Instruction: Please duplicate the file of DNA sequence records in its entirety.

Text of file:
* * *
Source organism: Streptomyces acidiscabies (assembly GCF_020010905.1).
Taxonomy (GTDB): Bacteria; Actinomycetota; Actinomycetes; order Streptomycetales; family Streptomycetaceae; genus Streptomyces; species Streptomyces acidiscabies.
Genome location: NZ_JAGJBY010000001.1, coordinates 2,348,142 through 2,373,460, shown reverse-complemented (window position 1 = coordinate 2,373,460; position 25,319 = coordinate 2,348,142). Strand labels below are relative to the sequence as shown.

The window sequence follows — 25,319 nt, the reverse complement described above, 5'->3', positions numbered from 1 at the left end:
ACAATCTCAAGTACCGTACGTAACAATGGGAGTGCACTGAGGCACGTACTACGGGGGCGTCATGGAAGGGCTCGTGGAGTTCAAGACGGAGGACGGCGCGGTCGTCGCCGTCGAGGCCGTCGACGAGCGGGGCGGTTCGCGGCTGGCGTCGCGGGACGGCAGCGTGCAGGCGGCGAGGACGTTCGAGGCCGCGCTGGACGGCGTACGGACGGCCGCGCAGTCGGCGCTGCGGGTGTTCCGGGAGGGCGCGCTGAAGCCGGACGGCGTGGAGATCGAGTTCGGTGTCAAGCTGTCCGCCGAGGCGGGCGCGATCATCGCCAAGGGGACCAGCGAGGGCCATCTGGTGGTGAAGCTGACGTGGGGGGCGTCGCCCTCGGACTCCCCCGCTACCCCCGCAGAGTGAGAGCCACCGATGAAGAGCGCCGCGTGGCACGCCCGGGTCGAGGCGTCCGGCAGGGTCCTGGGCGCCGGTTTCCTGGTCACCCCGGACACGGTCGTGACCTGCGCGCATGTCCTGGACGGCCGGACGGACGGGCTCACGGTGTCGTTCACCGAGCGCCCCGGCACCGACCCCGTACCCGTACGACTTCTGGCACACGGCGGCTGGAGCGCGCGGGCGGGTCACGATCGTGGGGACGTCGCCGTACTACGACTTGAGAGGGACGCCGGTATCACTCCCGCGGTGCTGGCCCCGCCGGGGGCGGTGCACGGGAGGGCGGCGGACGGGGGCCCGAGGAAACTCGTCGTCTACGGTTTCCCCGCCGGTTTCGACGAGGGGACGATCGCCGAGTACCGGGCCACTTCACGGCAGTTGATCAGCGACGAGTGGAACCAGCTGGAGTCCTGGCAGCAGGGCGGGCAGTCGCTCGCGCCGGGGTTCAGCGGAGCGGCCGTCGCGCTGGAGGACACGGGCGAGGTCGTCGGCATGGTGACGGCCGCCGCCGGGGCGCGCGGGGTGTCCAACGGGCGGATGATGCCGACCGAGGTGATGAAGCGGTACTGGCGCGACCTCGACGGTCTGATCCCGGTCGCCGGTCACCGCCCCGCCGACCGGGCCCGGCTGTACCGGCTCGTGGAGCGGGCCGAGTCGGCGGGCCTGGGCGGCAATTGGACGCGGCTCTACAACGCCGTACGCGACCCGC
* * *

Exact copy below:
Source organism: Streptomyces acidiscabies (assembly GCF_020010905.1).
Taxonomy (GTDB): Bacteria; Actinomycetota; Actinomycetes; order Streptomycetales; family Streptomycetaceae; genus Streptomyces; species Streptomyces acidiscabies.
Genome location: NZ_JAGJBY010000001.1, coordinates 2,348,142 through 2,373,460, shown reverse-complemented (window position 1 = coordinate 2,373,460; position 25,319 = coordinate 2,348,142). Strand labels below are relative to the sequence as shown.

The window sequence follows — 25,319 nt, the reverse complement described above, 5'->3', positions numbered from 1 at the left end:
ACAATCTCAAGTACCGTACGTAACAATGGGAGTGCACTGAGGCACGTACTACGGGGGCGTCATGGAAGGGCTCGTGGAGTTCAAGACGGAGGACGGCGCGGTCGTCGCCGTCGAGGCCGTCGACGAGCGGGGCGGTTCGCGGCTGGCGTCGCGGGACGGCAGCGTGCAGGCGGCGAGGACGTTCGAGGCCGCGCTGGACGGCGTACGGACGGCCGCGCAGTCGGCGCTGCGGGTGTTCCGGGAGGGCGCGCTGAAGCCGGACGGCGTGGAGATCGAGTTCGGTGTCAAGCTGTCCGCCGAGGCGGGCGCGATCATCGCCAAGGGGACCAGCGAGGGCCATCTGGTGGTGAAGCTGACGTGGGGGGCGTCGCCCTCGGACTCCCCCGCTACCCCCGCAGAGTGAGAGCCACCGATGAAGAGCGCCGCGTGGCACGCCCGGGTCGAGGCGTCCGGCAGGGTCCTGGGCGCCGGTTTCCTGGTCACCCCGGACACGGTCGTGACCTGCGCGCATGTCCTGGACGGCCGGACGGACGGGCTCACGGTGTCGTTCACCGAGCGCCCCGGCACCGACCCCGTACCCGTACGACTTCTGGCACACGGCGGCTGGAGCGCGCGGGCGGGTCACGATCGTGGGGACGTCGCCGTACTACGACTTGAGAGGGACGCCGGTATCACTCCCGCGGTGCTGGCCCCGCCGGGGGCGGTGCACGGGAGGGCGGCGGACGGGGGCCCGAGGAAACTCGTCGTCTACGGTTTCCCCGCCGGTTTCGACGAGGGGACGATCGCCGAGTACCGGGCCACTTCACGGCAGTTGATCAGCGACGAGTGGAACCAGCTGGAGTCCTGGCAGCAGGGCGGGCAGTCGCTCGCGCCGGGGTTCAGCGGAGCGGCCGTCGCGCTGGAGGACACGGGCGAGGTCGTCGGCATGGTGACGGCCGCCGCCGGGGCGCGCGGGGTGTCCAACGGGCGGATGATGCCGACCGAGGTGATGAAGCGGTACTGGCGCGACCTCGACGGTCTGATCCCGGTCGCCGGTCACCGCCCCGCCGACCGGGCCCGGCTGTACCGGCTCGTGGAGCGGGCCGAGTCGGCGGGCCTGGGCGGCAATTGGACGCGGCTCTACAACGCCGTACGCGACCCGC